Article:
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A realtor's sign is placed on the front yard of a home in Toronto on March 20, 2017.

Fred Lum/The Globe and Mail

Some calm seems to be returning to the Toronto area's real estate market after a turbulent few weeks.

Housing sales in the Greater Toronto Area plummeted by 50 per cent in the first two weeks of June compared with the same period last year, according to numbers from the Toronto Real Estate Board. TREB says new listings jumped by 22 per cent in the first half of the month compared with the same period in June, 2016.

So far in June, the increase in new listings is more of a swell than the surge that it was in May.

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Many industry watchers have been taken aback by the energetic pace of sales in the condo market compared with the slump in low-rise homes. For the past few years, prices for single-family dwellings were charging ahead at a much faster clip than condo prices.

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Toronto-Dominion Bank economist Diana Petramala points out that last month marked the first time since 2010 that growth in condo prices in Canada outpaced the rise in single-family home prices.

In the Toronto area, the main factor in the reversal of fortunes seems to come down to price: a condo purchase is still significantly less expensive than a house with a yard – especially for people who want to live in the core.

As of mid-month, according to TREB, the average price for a detached house in the GTA stands at $808,847, or 6.7 per cent higher than at the same time last year.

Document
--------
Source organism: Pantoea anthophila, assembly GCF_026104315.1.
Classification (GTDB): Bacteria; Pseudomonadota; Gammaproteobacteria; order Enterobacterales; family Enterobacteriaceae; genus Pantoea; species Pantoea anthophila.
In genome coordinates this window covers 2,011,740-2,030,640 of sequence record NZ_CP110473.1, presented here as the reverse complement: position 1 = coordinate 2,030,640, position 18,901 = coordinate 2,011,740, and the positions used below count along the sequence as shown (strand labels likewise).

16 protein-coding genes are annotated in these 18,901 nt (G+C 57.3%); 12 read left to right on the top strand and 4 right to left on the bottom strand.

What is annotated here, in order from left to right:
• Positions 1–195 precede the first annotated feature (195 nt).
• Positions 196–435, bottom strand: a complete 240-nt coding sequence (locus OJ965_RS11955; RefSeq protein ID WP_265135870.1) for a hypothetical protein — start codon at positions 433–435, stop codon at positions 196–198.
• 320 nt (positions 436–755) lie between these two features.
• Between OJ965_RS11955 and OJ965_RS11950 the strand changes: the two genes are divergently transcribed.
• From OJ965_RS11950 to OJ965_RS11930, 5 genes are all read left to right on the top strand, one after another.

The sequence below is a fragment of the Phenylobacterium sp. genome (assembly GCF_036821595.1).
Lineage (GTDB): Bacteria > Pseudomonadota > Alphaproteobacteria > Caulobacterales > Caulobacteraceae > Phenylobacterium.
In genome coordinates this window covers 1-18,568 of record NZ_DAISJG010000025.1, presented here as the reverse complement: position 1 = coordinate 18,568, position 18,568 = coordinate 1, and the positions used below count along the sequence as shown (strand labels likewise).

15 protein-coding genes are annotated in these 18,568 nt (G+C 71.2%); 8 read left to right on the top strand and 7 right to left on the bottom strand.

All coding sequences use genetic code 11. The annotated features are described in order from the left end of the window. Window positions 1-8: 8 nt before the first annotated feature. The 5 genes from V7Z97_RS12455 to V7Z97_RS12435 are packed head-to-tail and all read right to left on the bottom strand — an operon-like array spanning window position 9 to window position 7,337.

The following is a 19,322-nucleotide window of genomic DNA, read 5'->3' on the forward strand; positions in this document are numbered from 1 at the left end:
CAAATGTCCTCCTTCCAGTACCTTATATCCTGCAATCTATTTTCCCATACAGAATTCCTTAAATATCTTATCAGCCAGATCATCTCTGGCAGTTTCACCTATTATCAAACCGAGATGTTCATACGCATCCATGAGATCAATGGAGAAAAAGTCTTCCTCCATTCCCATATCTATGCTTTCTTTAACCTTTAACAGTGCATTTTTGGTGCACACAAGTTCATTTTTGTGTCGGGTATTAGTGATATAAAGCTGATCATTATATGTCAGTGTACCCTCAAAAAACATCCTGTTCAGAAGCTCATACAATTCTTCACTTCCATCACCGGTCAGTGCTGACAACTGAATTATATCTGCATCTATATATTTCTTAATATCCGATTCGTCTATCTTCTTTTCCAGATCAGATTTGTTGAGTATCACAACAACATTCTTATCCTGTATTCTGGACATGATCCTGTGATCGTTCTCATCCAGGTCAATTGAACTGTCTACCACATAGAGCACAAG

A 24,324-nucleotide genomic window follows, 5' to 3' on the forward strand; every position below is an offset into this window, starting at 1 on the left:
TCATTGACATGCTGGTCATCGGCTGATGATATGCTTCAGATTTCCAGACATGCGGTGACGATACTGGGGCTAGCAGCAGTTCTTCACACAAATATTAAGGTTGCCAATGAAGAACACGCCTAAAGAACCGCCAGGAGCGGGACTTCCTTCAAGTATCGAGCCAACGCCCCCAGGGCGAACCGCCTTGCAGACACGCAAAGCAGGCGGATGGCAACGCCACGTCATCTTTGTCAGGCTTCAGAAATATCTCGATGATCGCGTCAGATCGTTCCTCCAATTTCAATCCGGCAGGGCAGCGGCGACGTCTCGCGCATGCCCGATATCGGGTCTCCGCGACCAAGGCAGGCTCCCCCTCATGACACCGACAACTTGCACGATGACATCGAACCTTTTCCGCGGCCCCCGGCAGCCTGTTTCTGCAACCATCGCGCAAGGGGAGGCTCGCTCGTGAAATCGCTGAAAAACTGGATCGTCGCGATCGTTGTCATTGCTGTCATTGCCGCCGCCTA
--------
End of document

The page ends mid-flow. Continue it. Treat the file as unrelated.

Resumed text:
In the 416 area code, the average price for a semi-detached house rose 4.3 per cent to $949,546 and for a detached house, 9.9 per cent to $1,416,908 for the first half of June compared with the same period last year. By contrast, the average price of a condo unit in the 416 soared 23.7 per cent to $558,691 over the same period.

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Christopher Bibby of Re/Max Hallmark Bibby Group Realty Ltd. focuses mainly on the condo market in central Toronto. He says that segment of the market seems to have a more healthy balance than it did earlier in the year, when desperate buyers were bidding fiercely for limited inventory.

"Over all, prices are still up – it's just the expectations that need to be managed," he says.

Mr. Bibby says offers with conditions attached have become common again. During the wildest part of the spring market, bidders were sending in offers with jaw-dropping amounts above the asking price and no conditions.

Mr. Bibby says he is more comfortable working in the current environment – with a better balance of supply and demand – than he was in the mania of early 2017.

But he says some agents still try to secure a listing by promising the seller an unrealistic amount. In other cases, sellers and their agents aren't willing to negotiate with buyers to reach a deal. Those are the properties that often sit on the market.

"Agents who are new to the business are defending the prices or thinking it's still April."